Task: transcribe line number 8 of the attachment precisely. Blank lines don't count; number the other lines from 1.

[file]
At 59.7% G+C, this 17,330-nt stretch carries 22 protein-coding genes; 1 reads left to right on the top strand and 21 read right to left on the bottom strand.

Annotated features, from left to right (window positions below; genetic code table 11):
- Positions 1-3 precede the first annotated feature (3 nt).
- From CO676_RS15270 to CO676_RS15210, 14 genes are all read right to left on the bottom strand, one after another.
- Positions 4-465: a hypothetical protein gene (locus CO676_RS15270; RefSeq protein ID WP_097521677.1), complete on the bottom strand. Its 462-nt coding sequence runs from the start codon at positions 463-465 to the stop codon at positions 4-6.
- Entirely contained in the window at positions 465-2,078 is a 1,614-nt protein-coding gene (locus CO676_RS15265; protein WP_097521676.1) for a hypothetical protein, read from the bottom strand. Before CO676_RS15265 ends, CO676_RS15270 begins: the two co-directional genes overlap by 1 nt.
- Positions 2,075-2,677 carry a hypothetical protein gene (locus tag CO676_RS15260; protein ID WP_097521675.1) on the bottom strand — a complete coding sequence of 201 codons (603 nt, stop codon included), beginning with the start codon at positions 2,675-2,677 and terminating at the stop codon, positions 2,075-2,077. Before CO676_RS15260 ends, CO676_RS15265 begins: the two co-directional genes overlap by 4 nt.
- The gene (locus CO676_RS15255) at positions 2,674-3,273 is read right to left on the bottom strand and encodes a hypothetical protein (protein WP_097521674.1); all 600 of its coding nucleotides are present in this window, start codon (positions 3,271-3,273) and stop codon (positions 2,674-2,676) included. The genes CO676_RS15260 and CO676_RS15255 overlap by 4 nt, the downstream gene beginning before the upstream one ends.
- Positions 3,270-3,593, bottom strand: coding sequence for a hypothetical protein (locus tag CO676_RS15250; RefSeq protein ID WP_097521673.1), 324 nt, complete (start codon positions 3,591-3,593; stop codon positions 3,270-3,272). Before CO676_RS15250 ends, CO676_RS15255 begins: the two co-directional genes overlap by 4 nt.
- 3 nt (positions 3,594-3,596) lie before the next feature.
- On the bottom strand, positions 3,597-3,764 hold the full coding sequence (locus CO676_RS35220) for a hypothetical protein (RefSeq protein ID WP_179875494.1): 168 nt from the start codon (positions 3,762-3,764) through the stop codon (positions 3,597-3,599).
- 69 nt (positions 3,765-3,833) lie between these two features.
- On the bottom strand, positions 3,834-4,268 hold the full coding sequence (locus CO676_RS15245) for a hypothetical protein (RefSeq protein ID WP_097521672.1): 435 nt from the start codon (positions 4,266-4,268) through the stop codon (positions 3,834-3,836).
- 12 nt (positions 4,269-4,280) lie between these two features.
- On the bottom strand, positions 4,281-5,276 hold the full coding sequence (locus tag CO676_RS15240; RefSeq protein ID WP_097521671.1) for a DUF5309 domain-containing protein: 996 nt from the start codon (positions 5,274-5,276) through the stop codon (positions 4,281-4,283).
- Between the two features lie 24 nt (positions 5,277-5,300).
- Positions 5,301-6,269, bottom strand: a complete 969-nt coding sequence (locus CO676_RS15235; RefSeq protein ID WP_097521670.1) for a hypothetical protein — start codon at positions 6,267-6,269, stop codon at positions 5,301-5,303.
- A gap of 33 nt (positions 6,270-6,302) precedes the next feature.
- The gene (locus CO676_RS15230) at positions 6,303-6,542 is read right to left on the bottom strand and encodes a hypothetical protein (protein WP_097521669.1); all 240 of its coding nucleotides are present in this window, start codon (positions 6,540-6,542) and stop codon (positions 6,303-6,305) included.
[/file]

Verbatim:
- The gene (locus CO676_RS15255) at positions 2,674-3,273 is read right to left on the bottom strand and encodes a hypothetical protein (protein WP_097521674.1); all 600 of its coding nucleotides are present in this window, start codon (positions 3,271-3,273) and stop codon (positions 2,674-2,676) included. The genes CO676_RS15260 and CO676_RS15255 overlap by 4 nt, the downstream gene beginning before the upstream one ends.